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In Questo Mondo di Ladri: Drewsef’s Scattered Thoughts on Calciopoli


Now, by popular demand, I give you a post by a long-time reader/commentator on this blog, Drewsef. I know I said that I wont write about Calciopoli - it is too near to religion or politics and I dont like the pointless arguments that ensue. Even so, I am more than willing to post your views on the subject. Drewsef joked with me that this post would bring the trolls and make my regular readers hate him. While that may be true, I ask that you actually read the post before comment. Then, when you do comment, please be civil. Oh, and just be aware, this is Drewsef’s opinion and his alone. That is, the views expressed here do not necessarily represent those of the management (ie, me). -- Johonna.

Throughout history, Italian football has been known as a world of bandits. Now that Moggi has been banned it won’t be any cleaner, and Moggi will leave scars too. -- Marco Travaglio, 2006

“Do you know the story of the monkeys of the shitty island?” I asked Noboru Wataya.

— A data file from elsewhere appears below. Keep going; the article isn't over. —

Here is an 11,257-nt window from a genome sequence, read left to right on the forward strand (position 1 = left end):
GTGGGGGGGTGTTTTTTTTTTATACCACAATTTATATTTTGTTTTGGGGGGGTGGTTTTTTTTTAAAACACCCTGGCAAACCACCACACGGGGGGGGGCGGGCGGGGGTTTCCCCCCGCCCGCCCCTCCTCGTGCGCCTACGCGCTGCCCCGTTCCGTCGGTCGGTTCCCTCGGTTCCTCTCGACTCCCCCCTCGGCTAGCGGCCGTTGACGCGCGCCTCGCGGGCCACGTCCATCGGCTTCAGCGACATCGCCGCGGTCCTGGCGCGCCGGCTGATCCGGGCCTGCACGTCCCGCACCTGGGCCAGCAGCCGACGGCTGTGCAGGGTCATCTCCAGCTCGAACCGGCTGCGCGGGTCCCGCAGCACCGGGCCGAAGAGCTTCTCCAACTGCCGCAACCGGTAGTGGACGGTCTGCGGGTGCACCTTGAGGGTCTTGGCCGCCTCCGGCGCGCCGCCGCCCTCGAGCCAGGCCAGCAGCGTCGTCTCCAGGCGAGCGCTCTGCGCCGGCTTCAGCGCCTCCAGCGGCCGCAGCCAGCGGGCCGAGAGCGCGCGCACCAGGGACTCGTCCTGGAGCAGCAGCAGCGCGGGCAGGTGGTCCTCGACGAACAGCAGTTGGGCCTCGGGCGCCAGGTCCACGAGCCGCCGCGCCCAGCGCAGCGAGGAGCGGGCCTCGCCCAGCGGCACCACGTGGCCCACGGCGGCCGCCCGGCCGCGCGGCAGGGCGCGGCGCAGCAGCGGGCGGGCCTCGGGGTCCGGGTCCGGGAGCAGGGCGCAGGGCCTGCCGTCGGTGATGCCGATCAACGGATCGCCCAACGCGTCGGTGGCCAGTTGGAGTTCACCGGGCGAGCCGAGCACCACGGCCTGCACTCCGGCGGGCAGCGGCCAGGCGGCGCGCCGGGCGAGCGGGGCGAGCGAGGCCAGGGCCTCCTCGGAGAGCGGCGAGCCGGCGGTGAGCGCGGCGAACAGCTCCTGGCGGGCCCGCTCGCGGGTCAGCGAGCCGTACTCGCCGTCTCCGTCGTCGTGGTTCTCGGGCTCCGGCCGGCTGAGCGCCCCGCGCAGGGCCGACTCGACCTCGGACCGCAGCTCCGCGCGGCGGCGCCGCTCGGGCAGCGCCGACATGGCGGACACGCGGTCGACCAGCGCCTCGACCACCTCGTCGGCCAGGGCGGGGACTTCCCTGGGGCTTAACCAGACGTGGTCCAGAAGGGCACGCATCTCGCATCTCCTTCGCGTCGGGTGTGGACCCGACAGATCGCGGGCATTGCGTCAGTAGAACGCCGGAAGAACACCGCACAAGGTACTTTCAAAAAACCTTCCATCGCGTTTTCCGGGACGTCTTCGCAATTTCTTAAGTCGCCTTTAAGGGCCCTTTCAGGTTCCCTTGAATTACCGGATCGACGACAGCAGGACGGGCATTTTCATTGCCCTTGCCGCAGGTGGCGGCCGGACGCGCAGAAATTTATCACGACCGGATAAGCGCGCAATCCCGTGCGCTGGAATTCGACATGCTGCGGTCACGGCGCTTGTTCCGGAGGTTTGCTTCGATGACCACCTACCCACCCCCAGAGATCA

He shook his head, with no sign of interest. “Never heard of it.”

“Somewhere, far, far away, there’s a shitty island. An island without a name. An island not worth giving a name. A shitty island with a shitty shape. On this shitty island grow palm trees that also have shitty shapes. And the palm trees produce coconuts that give off a shitty smell. Shitty monkeys live in the trees, and they love to eat these shitty-smelling coconuts, after which they shit the world’s foulest shit. The shit falls on the ground and builds up shitty mounds, making the shitty palm trees that grow on them even shittier. It’s an endless cycle.”

I drank the rest of my coffee.

“As I sat here looking at you,” I continued, “I suddenly remembered the story of this shitty island. What I’m trying to say is this: A certain kind of shittiness, a certain kind of stagnation, a certain kind of darkness, goes on propagating itself with its own power in its own self-contained cycle. And once it passes a certain point, no one can stop it - even if the person himself wants to stop it.”
-- Haruki Murakami

Ah, Calciopoli. I didn’t like it the first time, and I fucking hate it now. In fact, I blame it for ruining my vacation.

I didn’t even notice when this renewed brouhaha broke, as I was on a long-needed restorative vacation until last week. I got home feeling refreshed, flipped open my laptop, and immediately felt exhausted all over again. If Palazzi’s brief is really to be the final dénouement of the whole endless saga, it would be an appropriate symbol of the frustrating futility of the affair: a 72-page document slinging allegations against a dead man for violations on which the statute of limitations has expired. Great, that’s helpful. Next up, perhaps we can get to the bottom of the Russian linesman scandal.